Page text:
Is this legal?

OK, so lets say my neighbor (anyone else) wants some songs for either a project or just to listen to. So S/He comes to me, says, “hey, could you please download this song and that song and some other song please?” So, rather than going to a P2P to get this music, I PURCHASE the music online, legally. Once i have collected whatever song for said person, they pay me EXACTLY the cost of the downloaded music. Once i give to them the purchased music, I remove it fro m my computer. Thus, they have paid for and received music from a legal download, and in this case I have not retained any copes of the music nor made a single penny from the transaction.

To me, this scenario is cut and dry. They paid for the music as a legal download and I have taken the steps to ensure that I have no copy nor any gain what-so-ever from this transaction. But we all know how RIAA is. Is this then, in the eyes of RIAA and their dogs (lawyers) copyright infringment???


As a non-lawyer I’d agree with you that this is absolutely legal. You’ve just acted as their agent & have in no way benefited/profited from the exercise.

Although I am no lawyer, I do have a bit of legal knowledge…the rest is common sense and experience :wink:

The case seems cut and dry, I agree. However, there is one important item that is overlooked in this case. What you may and may not do not only depends on the applicable law (which may be different in each country), but also on the agreement between you and the provider. If the license agreement stipulates that the songs you dowload (and pay for) cannot be sold, your scenario would still be a no no…regardless whether you had a personal gain or not.

The above is the technical side of things. You should also be practical. If indeed royalties are paid for the song and there is only one copy for which the fees were paid (you delete it after you transfer the song to the person who will be the beneficial owner), there will be no agency that will sue you over this.

On a final note, please also consider the technological limitations of your scenario. Some downloadservices may require security certificates to be installed…and if your “neighbour” does not have these certificates installed on his computer, he may very well not be able to play these songs…

Nope. You have purchased the license to listen to the song. The license is not transferable. The owner of the song is either the band, author(s) or the record company, depening on the contract and commitments those three parties have agreed upon.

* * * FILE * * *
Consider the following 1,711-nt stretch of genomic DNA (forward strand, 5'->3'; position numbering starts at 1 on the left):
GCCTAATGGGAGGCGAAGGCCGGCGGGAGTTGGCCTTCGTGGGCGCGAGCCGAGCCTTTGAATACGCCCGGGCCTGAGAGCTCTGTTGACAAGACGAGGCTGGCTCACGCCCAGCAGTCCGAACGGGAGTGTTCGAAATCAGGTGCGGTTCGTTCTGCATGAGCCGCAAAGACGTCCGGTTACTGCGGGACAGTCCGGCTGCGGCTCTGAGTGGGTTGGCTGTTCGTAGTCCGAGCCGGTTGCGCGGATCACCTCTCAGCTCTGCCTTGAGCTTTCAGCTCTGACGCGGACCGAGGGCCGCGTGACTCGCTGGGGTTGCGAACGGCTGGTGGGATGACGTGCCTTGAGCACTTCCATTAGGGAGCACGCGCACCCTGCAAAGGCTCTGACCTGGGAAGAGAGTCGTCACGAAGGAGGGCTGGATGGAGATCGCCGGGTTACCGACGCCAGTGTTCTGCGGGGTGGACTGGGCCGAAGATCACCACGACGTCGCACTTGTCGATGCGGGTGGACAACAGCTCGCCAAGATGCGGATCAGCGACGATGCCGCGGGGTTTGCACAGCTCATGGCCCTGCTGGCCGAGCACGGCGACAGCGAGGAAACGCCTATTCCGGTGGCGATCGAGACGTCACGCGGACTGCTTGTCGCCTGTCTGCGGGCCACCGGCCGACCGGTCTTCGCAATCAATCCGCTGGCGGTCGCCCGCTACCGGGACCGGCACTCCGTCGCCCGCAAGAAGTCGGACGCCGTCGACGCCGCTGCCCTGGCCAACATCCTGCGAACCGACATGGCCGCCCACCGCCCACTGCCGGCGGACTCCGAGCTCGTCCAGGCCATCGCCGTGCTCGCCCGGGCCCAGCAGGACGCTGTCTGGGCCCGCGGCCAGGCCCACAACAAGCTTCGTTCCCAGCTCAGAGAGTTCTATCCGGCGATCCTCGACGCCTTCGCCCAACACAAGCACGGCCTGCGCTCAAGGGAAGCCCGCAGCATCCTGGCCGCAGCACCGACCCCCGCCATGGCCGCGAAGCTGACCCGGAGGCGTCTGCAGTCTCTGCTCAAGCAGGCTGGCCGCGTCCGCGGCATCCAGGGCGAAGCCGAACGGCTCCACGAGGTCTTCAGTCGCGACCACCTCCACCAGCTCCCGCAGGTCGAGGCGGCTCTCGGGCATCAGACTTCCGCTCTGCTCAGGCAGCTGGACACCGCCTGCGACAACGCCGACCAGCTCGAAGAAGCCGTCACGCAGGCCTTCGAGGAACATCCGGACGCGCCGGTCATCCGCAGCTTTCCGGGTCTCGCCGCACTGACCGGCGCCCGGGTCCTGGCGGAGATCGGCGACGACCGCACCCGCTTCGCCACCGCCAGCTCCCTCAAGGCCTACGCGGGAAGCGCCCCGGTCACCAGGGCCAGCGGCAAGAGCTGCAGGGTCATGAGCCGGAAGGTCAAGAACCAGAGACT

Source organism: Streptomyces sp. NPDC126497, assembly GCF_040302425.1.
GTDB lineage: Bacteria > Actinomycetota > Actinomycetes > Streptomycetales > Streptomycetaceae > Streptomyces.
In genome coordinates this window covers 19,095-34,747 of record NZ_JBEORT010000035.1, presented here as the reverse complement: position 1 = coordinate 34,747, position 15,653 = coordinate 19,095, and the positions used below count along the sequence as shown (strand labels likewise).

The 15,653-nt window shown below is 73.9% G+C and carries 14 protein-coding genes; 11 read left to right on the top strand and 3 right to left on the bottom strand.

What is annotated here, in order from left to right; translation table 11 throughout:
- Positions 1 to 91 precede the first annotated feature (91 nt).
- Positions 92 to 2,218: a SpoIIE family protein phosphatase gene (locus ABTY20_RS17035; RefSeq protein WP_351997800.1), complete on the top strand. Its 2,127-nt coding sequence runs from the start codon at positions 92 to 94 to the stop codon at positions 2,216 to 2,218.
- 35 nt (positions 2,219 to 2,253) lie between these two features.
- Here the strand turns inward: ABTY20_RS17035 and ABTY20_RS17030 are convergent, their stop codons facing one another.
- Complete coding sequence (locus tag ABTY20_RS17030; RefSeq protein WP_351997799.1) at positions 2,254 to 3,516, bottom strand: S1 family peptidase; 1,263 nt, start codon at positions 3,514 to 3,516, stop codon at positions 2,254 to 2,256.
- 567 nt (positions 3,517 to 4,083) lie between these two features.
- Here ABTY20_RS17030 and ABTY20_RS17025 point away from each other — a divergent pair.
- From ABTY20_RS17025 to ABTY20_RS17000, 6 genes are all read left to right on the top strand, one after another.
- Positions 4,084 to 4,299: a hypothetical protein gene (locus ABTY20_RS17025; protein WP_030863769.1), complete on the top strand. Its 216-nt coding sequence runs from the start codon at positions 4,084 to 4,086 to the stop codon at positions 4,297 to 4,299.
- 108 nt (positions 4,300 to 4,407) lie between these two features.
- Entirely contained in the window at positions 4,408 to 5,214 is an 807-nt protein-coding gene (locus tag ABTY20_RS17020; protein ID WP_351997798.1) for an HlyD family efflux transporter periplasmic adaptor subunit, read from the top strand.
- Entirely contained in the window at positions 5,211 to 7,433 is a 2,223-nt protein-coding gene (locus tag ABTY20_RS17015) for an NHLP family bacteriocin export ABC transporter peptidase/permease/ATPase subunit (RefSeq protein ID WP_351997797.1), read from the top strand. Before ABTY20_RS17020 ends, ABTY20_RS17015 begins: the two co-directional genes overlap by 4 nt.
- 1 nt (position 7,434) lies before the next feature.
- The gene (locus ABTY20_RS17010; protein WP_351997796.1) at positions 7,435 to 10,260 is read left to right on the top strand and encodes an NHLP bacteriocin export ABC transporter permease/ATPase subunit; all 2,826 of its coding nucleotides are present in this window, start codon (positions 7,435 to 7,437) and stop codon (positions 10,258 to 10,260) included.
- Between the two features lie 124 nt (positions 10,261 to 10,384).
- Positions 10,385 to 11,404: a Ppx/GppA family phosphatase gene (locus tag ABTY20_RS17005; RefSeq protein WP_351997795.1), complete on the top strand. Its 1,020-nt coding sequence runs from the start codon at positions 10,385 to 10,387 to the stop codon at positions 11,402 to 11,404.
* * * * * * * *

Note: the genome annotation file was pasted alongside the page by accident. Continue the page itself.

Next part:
I belive the best bet IMHO, is that giving someone a I-Tunes or Napster card as a gift and let the person receiving the gift card download the song (s) themselves. Buying a Cd for them would be the other option.

Then again giving or selling them a MP3 player with tunes already loaded in the player by you, would be illegal, as well as selling a computer with loaded tunes by you, too. Unless, of course it was YOUR music you composed created, wrote and performed.

However buying a MP3 player from a store with tunes preloaded by the manufacturer in arrangement with some record companies to promote new music, is 100% legal.

On the other hand, selling or giving away a CD coin operated jukebox with Cds loaded in it,… is legal, just as if one sold the same CDs used separatly. Same being selling a record player with a box full of vinyl. or a tape player with a box full reel to reel tapes or cassettes or 8 Tracks. (as long as all the recordings were legit to begin with).

Now if you gave or sold someone a computer with a P2P application already installed, that might be illegal…maybe for you.

If you give or sold someone a computer, then they put a P2P app on there and download some illegal stuff…its their problem.

I understand the illegalities of selling music, and that’s why in my original post I made it completely clear that in this scenario I would not be selling the music. I would not be charging the person for anything. THEY are paying the exact price of the download, and THEY are receiving the ONLY copy of the song. So what’s the difference between this scenario, or me going to the store and buying a CD that they then pay me for? Wouldn’t that be the same situation?

In reality: yes
In legal license assumption: i have no clue. I doubt you’ll get sued for it though.

In reality, DRM is most likely the biggest issue with that. You may not be ABLE to transfer in the way you suggest, unless it’s one that allows limited CD burning.

sounds legal to me and i wouldn’t be worried about it. the RIAA isn’t out there looking for people who pay for downloads off itunes, etc. not only that, but they don’t know what you do with it after you buy it and put it on a cd. and like you said, you didn’t gain. they bought it, they just used your computer to do it.